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Liberalising of pricing cap will encourage financial inclusion, earlier in difficult territories where cost of operation is high or risk is high, MFIs were reluctant to operate due to their inability to price loans as per their risks and costs. Now with new proposed pricing regime, a risk-based pricing can be followed, which will allow MFIs to explore some new territories and provide much needed credit to unserved and underserved.
On 14th of June 2021, Reserve Bank of India released a consultative document on Regulations of Microfinance; these draft regulations are nothing less than a major reform for the Microfinance Industry. This is a very pragmatic and visionary document which liberalizes the regulations governing microfinance lending. The documents aim to harmonise regulation among all players in the microfinance industry and foster competition which will ultimately benefit the end borrowers.
One of the biggest reforms among many in the draft document is liberalising the pricing regime for NBFC-MFI. Till Now NBFC-MFIs were required to maintain their lending rate as lower of the two formulae shown below:
Cost of funds plus a margin cap of 12 per cent, if its loan portfolio does not exceed ₹100 crore; or 10 per cent otherwise; or
2.75 times of the average base rate of the five largest commercial banks.
In declining interest rate scenario, these formulae create a very difficult situation for NBFC-MFIs, as for every 100 bps of base rate reduction, NBFC- MFIs have to reduce 275bps in their lending rate. Post the Covid-19 outbreak, RBI in its monetary policy has taken several initiatives to infuse liquidity, hascut policy rates to promote lending and boost economic activity. As a result, base rates of commercial banks have reduced and the rates that MFIs can charge have also reduced by 330 bps in just 5 quarters (table below)
Meanwhile the operating costs of MFIs have marginally increased or remained same, but credit cost has increased significantly. Due to collection related challenges due to the pandemic, there is also greater strain on operational costs; high digital adoption by customers is still quite far away. This is in-turn creating a severe pressure on margins of NBFC-MFIs, especially the smaller ones who are not able to borrow money at cheaper rates.
The concept of margin caps was introduced in 2010-11, the idea came from Malegam Committee recommendation. In wake of AP Microfinance crisis in 2010, RBI constituted a committee under the chairmanship of Shri Y H Malegamto study the issues and concerns in MFI sector. Among many other recommendations, the study had recommended a rate cap of 26% and margin cap of 12%, which later evolved into 10% margin cap for MFIs with more than Rs. 100cr AUM; and a formula linked to the base rates of the top 5 commercial banks.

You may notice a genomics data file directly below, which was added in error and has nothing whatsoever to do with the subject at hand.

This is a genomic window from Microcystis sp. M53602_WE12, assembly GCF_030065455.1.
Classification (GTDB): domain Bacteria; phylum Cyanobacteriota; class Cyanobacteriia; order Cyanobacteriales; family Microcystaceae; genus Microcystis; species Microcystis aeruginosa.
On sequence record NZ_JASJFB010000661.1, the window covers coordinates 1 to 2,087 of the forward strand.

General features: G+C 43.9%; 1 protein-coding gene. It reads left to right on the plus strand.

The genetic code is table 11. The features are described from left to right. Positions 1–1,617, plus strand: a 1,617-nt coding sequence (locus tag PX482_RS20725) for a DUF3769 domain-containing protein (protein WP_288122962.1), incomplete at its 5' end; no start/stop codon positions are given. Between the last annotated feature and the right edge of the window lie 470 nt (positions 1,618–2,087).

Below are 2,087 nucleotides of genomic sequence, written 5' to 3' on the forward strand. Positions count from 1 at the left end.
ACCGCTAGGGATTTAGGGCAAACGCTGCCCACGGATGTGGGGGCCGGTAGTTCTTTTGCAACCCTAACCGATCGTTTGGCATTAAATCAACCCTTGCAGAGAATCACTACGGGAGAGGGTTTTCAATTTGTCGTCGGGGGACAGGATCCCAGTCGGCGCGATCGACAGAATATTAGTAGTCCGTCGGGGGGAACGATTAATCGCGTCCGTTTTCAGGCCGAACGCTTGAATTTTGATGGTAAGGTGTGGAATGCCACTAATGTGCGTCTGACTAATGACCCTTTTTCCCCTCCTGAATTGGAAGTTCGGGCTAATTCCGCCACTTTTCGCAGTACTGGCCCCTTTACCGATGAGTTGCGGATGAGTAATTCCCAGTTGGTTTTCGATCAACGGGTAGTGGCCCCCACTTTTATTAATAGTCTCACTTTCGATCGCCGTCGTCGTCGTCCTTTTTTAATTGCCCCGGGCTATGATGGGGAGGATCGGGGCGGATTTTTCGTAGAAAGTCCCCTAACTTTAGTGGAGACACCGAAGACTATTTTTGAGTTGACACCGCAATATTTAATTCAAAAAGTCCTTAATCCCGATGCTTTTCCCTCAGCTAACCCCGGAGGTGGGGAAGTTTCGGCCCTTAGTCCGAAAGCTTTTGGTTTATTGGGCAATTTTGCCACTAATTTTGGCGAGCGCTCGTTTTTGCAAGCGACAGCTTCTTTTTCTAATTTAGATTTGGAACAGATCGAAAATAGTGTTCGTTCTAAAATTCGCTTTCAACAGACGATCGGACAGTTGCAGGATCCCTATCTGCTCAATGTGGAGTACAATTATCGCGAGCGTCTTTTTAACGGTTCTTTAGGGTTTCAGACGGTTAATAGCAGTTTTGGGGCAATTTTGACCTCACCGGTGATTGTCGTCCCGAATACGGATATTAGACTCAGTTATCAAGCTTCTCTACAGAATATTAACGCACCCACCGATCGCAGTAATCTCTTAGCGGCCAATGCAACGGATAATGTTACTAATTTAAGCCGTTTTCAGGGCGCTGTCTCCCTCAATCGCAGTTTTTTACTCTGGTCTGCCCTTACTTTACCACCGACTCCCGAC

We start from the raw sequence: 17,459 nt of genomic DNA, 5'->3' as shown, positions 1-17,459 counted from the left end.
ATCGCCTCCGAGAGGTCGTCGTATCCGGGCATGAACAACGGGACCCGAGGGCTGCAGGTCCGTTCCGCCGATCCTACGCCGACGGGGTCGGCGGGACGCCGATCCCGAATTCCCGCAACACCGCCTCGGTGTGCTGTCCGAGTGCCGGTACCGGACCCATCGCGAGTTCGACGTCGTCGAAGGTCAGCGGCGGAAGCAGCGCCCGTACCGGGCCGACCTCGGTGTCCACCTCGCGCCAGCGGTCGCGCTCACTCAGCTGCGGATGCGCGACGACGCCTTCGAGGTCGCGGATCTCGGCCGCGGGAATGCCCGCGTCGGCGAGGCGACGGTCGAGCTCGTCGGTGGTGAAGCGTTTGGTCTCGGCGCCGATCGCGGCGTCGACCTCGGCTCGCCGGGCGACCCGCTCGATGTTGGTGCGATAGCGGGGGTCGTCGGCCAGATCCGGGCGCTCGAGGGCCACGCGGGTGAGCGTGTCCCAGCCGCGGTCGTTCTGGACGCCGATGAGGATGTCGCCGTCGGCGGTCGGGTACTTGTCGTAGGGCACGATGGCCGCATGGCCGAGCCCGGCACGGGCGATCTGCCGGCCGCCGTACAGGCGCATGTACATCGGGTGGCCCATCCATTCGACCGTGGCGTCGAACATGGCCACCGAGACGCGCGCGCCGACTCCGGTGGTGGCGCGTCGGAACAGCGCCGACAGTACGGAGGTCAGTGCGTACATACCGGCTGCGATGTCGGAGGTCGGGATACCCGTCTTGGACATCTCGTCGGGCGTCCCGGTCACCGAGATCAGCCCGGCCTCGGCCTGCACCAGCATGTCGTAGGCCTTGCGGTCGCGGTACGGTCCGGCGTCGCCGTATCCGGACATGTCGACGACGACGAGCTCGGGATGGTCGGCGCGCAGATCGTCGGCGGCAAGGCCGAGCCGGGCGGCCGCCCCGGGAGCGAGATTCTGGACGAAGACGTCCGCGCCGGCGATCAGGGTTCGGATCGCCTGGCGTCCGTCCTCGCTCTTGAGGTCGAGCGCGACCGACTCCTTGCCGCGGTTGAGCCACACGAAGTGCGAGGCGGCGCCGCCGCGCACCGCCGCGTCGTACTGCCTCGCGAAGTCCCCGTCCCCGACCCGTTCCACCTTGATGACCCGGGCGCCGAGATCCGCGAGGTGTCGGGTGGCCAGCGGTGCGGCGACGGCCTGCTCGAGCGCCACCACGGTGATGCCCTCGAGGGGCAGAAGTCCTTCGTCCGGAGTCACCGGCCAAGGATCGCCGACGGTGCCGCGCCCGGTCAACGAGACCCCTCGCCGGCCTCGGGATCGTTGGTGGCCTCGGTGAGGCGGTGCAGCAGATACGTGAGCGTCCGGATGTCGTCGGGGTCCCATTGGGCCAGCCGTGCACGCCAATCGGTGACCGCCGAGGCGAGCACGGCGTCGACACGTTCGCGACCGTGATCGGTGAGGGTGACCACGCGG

These regulations served the purpose in those times when there was lot of ambiguity and speculation about MFI interest rates, because there was lack of availability of data. But since the turn of the decade Microfinance industry has matured a lot,8 MFIs have become SFBs, one has become a full commercial bank, several of them are now listed on stock exchanges. Hence there is ample amount of information and case-studies available about MFIs in public domain. There are full-fledged MFI credit bureau systems in place. There are very well-respected Industry-SROs namely MFIN and Sa-dhan which are actively monitoring this space. This gives RBI enough confidence to consider liberalizing the pricing regime for microfinance sector.
Besides, pricing cap was prohibitive and discriminatory considering the regulatory arbitrage that currently exists between NBFC-MFIs as compared to Banks, SFBs, and Section-8 companies. While NBFC-MFIs which represent 30% of the market were subjected to this margin cap, institutions such as Banks, SFBs, Section-8 companies, and other NBFCs were free to charge interest rates as per their own pricing policies. By liberalizing this pricing cap, RBI would create a level playing field for all the operators in Microfinance space. This will lead to a healthy competition and customers will definitely get benefit out of this.
Liberalising of pricing cap will also encourage financial inclusion, earlier in difficult territories where cost of operation is high or risk is high, MFIs were reluctant to operate due to their inability to price loans as per their risks and costs. Now with new proposed pricing regime, a risk-based pricing can be followed, which will allow MFIs to explore some new territories and provide much needed credit to unserved and underserved. A universal risk-based pricing would also be good for financial health of the MFI industry as a whole.
To summarize, this liberalised pricing cap policy as proposed by RBI is very bold, pragmatic, and a sensible move. It should be supported whole heartedly by the industry.
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